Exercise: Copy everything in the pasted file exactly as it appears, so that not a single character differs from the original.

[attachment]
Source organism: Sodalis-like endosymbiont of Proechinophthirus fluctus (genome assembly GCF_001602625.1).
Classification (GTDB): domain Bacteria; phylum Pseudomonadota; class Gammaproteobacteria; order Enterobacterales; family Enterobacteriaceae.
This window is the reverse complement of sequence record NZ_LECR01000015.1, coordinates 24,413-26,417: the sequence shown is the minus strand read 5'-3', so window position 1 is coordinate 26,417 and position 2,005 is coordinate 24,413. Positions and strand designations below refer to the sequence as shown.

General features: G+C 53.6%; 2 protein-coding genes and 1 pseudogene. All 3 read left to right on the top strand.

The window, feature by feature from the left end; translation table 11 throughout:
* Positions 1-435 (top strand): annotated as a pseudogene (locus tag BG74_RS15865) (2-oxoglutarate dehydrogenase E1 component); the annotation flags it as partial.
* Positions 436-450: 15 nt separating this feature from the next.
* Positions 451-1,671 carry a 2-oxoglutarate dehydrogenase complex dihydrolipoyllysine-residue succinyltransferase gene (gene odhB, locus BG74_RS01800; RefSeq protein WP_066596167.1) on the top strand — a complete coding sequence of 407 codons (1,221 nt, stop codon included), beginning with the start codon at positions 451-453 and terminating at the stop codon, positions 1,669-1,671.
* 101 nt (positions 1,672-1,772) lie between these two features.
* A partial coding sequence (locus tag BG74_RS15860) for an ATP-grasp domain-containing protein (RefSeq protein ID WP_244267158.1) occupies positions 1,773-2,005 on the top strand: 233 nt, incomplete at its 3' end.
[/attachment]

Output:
Source organism: Sodalis-like endosymbiont of Proechinophthirus fluctus (genome assembly GCF_001602625.1).
Classification (GTDB): domain Bacteria; phylum Pseudomonadota; class Gammaproteobacteria; order Enterobacterales; family Enterobacteriaceae.
This window is the reverse complement of sequence record NZ_LECR01000015.1, coordinates 24,413-26,417: the sequence shown is the minus strand read 5'-3', so window position 1 is coordinate 26,417 and position 2,005 is coordinate 24,413. Positions and strand designations below refer to the sequence as shown.

General features: G+C 53.6%; 2 protein-coding genes and 1 pseudogene. All 3 read left to right on the top strand.

The window, feature by feature from the left end; translation table 11 throughout:
* Positions 1-435 (top strand): annotated as a pseudogene (locus tag BG74_RS15865) (2-oxoglutarate dehydrogenase E1 component); the annotation flags it as partial.
* Positions 436-450: 15 nt separating this feature from the next.
* Positions 451-1,671 carry a 2-oxoglutarate dehydrogenase complex dihydrolipoyllysine-residue succinyltransferase gene (gene odhB, locus BG74_RS01800; RefSeq protein WP_066596167.1) on the top strand — a complete coding sequence of 407 codons (1,221 nt, stop codon included), beginning with the start codon at positions 451-453 and terminating at the stop codon, positions 1,669-1,671.
* 101 nt (positions 1,672-1,772) lie between these two features.
* A partial coding sequence (locus tag BG74_RS15860) for an ATP-grasp domain-containing protein (RefSeq protein ID WP_244267158.1) occupies positions 1,773-2,005 on the top strand: 233 nt, incomplete at its 3' end.